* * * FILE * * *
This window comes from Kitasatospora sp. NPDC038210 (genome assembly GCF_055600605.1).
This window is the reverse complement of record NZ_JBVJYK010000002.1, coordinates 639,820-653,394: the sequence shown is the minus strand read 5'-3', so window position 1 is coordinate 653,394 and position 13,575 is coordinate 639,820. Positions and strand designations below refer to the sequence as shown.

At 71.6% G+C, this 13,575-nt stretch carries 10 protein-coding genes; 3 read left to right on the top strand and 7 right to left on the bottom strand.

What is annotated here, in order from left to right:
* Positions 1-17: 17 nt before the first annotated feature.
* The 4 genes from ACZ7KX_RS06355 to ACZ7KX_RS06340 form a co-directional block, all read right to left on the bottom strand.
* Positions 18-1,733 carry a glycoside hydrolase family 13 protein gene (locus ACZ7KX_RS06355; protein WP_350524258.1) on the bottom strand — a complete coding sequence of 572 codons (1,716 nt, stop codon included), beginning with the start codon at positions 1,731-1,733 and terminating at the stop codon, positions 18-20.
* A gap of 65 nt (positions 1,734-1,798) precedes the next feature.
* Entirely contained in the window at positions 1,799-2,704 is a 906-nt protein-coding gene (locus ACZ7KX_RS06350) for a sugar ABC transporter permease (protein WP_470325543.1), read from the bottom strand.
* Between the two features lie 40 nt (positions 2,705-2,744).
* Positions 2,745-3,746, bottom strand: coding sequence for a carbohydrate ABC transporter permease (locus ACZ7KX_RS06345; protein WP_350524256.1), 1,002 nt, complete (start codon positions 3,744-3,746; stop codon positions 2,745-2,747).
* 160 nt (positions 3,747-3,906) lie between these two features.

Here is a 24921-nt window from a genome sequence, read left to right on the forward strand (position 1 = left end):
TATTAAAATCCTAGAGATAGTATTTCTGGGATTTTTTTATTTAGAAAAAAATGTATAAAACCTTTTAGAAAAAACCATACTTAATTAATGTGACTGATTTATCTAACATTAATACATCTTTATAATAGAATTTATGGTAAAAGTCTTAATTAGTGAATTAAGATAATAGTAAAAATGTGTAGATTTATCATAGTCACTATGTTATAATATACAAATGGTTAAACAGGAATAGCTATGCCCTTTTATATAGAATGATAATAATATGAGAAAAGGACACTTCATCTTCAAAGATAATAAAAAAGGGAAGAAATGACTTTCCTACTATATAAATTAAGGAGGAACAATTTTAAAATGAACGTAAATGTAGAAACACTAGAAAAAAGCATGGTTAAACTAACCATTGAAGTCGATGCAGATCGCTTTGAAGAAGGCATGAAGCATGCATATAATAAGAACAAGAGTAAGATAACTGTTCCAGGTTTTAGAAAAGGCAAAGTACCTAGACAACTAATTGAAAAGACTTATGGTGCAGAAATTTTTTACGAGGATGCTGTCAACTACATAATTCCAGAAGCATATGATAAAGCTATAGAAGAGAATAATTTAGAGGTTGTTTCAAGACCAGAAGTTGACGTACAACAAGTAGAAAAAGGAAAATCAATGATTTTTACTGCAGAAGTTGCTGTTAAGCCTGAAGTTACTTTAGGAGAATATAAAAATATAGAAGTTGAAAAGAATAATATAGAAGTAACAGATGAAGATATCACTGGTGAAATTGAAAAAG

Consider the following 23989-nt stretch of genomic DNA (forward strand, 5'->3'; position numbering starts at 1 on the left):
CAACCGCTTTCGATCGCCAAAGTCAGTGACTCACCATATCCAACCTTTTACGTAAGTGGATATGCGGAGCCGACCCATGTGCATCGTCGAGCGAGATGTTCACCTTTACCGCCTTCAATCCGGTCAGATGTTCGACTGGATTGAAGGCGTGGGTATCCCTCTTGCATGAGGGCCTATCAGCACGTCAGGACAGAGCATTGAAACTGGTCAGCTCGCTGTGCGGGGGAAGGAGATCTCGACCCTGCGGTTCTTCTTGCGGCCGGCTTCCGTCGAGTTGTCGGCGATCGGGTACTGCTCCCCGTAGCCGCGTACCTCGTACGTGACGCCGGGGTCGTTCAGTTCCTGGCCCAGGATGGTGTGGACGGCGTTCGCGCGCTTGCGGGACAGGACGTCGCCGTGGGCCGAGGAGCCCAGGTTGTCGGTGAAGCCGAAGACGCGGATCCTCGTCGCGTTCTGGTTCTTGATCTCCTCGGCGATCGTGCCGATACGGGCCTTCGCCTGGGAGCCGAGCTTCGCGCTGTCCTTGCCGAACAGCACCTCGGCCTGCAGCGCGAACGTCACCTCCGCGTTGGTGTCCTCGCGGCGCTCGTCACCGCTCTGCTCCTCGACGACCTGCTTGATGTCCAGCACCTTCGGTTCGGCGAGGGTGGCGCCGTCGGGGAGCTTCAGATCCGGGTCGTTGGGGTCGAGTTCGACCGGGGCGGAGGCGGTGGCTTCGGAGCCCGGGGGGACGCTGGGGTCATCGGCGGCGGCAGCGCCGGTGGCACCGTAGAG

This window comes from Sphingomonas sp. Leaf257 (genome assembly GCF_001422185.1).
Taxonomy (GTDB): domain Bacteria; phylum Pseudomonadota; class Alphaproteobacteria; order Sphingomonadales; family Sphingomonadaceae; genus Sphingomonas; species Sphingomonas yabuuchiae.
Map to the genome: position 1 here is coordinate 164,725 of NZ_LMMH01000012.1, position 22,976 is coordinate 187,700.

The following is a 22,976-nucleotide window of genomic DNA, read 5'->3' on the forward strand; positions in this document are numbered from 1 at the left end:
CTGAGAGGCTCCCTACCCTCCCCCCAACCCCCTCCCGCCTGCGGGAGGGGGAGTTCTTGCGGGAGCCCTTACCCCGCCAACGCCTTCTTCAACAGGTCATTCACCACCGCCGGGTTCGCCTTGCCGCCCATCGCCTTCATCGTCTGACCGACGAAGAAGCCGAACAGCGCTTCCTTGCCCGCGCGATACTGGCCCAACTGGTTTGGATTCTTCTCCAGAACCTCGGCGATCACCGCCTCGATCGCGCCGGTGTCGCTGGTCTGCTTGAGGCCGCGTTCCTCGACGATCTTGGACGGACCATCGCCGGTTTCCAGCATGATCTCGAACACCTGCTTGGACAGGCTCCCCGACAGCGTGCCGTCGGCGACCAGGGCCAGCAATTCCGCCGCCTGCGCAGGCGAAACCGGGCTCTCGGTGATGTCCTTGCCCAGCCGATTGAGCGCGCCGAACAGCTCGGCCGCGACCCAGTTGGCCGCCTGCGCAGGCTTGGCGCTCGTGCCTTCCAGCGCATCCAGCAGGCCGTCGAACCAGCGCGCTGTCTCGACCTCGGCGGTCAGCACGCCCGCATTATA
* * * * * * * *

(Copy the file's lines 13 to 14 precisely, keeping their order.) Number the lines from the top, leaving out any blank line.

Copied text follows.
Here is a 24921-nt window from a genome sequence, read left to right on the forward strand (position 1 = left end):
TATTAAAATCCTAGAGATAGTATTTCTGGGATTTTTTTATTTAGAAAAAAATGTATAAAACCTTTTAGAAAAAACCATACTTAATTAATGTGACTGATTTATCTAACATTAATACATCTTTATAATAGAATTTATGGTAAAAGTCTTAATTAGTGAATTAAGATAATAGTAAAAATGTGTAGATTTATCATAGTCACTATGTTATAATATACAAATGGTTAAACAGGAATAGCTATGCCCTTTTATATAGAATGATAATAATATGAGAAAAGGACACTTCATCTTCAAAGATAATAAAAAAGGGAAGAAATGACTTTCCTACTATATAAATTAAGGAGGAACAATTTTAAAATGAACGTAAATGTAGAAACACTAGAAAAAAGCATGGTTAAACTAACCATTGAAGTCGATGCAGATCGCTTTGAAGAAGGCATGAAGCATGCATATAATAAGAACAAGAGTAAGATAACTGTTCCAGGTTTTAGAAAAGGCAAAGTACCTAGACAACTAATTGAAAAGACTTATGGTGCAGAAATTTTTTACGAGGATGCTGTCAACTACATAATTCCAGAAGCATATGATAAAGCTATAGAAGAGAATAATTTAGAGGTTGTTTCAAGACCAGAAGTTGACGTACAACAAGTAGAAAAAGGAAAATCAATGATTTTTACTGCAGAAGTTGCTGTTAAGCCTGAAGTTACTTTAGGAGAATATAAAAATATAGAAGTTGAAAAGAATAATATAGAAGTAACAGATGAAGATATCACTGGTGAAATTGAAAAAG